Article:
Workplace abuse? There's an app for that.
Workers who don't trust the boss to keep track of their wages can now do it themselves with a new smartphone application from the Department of Labor. But employers worry that the time sheet app, along with other new initiatives, could encourage even more wage and hour lawsuits.
The app, called DOL-Timesheet, lets workers calculate regular work hours, break time and overtime pay to create their own wage records. Department officials say the information could prove valuable in a dispute over pay or during a government investigation when an employer has failed to keep accurate records.
"This app will help empower workers to understand and stand up for their rights when employers have denied their hard-earned pay," Labor Secretary Hilda Solis said.
Wage theft is especially prevalent among immigrant workers who don't speak English or hesitate to challenge their boss for fear of jeopardizing immigration status, labor officials say. (Labor laws--including minimum wage laws--legally apply to all workers, regardless of immigration status.)
Earlier this year, for example, the department recovered $1.8 million in back wages for nearly 400 workers at the Houston-based Hong Kong Market grocery chain. Investigators found some employees worked as many as 70 hours a week, but were paid less than the minimum wage and denied overtime pay. Labor officials said the company deliberately misled investigators by falsifying payroll records. In a Connecticut case, a restaurant worker's hand-written timesheet was a lynchpin to a $185,000 suit against his employer.
Many low wage immigrant workers can't afford a computer, but keep cell phones as a lifeline to family back home.
The app is the latest example of the Obama administration's push for more aggressive enforcement of wage and hour laws. The agency has hired about 300 more investigators to probe complaints of unpaid work time, lack of overtime pay and minimum wage violations.
Last year, the agency began a "Bridge to Justice" program that, for the first time, helps connect aggrieved workers with private lawyers if the department's Wage and Hour Division is too busy to handle a complaint.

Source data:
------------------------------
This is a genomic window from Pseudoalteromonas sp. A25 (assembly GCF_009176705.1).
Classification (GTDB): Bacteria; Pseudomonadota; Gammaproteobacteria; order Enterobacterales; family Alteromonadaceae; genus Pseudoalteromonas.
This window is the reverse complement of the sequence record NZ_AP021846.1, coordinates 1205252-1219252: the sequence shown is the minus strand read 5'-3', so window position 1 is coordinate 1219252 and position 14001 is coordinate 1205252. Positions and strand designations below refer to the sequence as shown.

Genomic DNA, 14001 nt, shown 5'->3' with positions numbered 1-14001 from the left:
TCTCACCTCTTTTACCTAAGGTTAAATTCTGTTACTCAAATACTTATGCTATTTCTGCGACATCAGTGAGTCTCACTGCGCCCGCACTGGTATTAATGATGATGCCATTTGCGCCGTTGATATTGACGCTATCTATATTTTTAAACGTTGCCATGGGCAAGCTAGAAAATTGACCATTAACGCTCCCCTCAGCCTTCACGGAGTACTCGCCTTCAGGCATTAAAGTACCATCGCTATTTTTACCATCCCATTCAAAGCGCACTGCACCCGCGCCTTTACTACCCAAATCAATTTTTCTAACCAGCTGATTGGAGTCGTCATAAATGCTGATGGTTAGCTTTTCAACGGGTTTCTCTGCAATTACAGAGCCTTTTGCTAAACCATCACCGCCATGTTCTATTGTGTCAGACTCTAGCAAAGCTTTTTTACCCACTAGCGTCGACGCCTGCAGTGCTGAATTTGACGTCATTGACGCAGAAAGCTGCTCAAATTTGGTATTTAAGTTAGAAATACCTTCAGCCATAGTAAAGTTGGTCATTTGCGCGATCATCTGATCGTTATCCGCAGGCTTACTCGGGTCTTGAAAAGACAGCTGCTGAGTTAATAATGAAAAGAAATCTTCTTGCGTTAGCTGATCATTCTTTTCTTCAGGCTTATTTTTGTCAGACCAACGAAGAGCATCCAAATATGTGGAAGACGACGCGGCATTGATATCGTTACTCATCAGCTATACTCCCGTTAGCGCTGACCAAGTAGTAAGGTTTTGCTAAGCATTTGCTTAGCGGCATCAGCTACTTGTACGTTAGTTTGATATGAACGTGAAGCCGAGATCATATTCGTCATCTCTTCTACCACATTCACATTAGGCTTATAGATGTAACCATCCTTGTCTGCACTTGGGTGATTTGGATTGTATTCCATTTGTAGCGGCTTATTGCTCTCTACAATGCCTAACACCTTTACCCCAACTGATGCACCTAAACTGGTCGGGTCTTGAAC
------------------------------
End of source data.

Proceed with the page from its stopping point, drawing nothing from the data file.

As a result, legal experts say, wage and hour compliance has become a leading concern for employers as the new policies help drive up litigation over unpaid wages, also known as wage theft.
"The government is focusing on it like never before," said Gerald Maatman, an employer-side labor lawyer based in Chicago. "I think the mantra is kind of, `All enforcement, all the time, 24/7.'"
Workers brought a record number of wage and hour suits against employers last year, according to an analysis of court filings by Maatman's firm, Seyfarth Shaw. Nearly 6,800 such suits were filed in 2010, about 700 more than the previous year. Most were collective or class actions.
"The concern is that the Department of Labor is putting a lot more attention into this area and employers, at the same time, are putting more hours, more money and more work into auditing and complying with wage and hour laws," Maatman said. "It's turning into somewhat of a full-time job."
The stepped up enforcement is a change from the Bush administration, when some critics accused President George W. Bush's labor secretary, Elaine Chao, of favoring businesses and weakening job safety and enforcement efforts.
While employers are not surprised about increased enforcement, they have questioned some tactics, such as a program that gives workers a toll-free number to contact an attorney referral service run by the American Bar Association.
The Wage and Hour Division gets more than 35,000 calls a year for help and doesn't have the resources to deal with every claim. For those it can't help, it now refers them to the toll-free hot line, where they can be referred to a lawyer who specializes in wage and hour disputes.
Michael Kun, a management-side employment lawyer in Los Angeles, calls the program "a gift to plaintiff's lawyers."
"A DOL investigator has no incentive to pursue a meritless claim," Kun said. "A plaintiff's lawyer has some incentive to do that to get some sort of nuisance value."
Patricia Smith, the Labor Department's top lawyer, says the criticism has taken her by surprise. Before the Bridge to Justice program, the department simply told workers they had a private right of action.
"This just gives them a little more information if they want to exercise it, to go to an attorney that's qualified, as opposed to calling the guy who has advertisements on television at midnight," Smith said.
Nancy Leppink, who heads the Wage and Hour Division, says the office is just doing the job it's supposed to do, which is going after employers who cheat workers out of their hard-earned wages.
"To the extent we have employers who are not complying with the law, we have an obligation to look for all of the opportunities we can to change that behavior," Leppink said.
That includes the department's "We can help" advertising campaign last year, designed to educate employees in the food service, hospitality, apparel, manufacturing and construction industries about their legal rights under federal wage and hour laws.
Based on reporting by The Associated Press.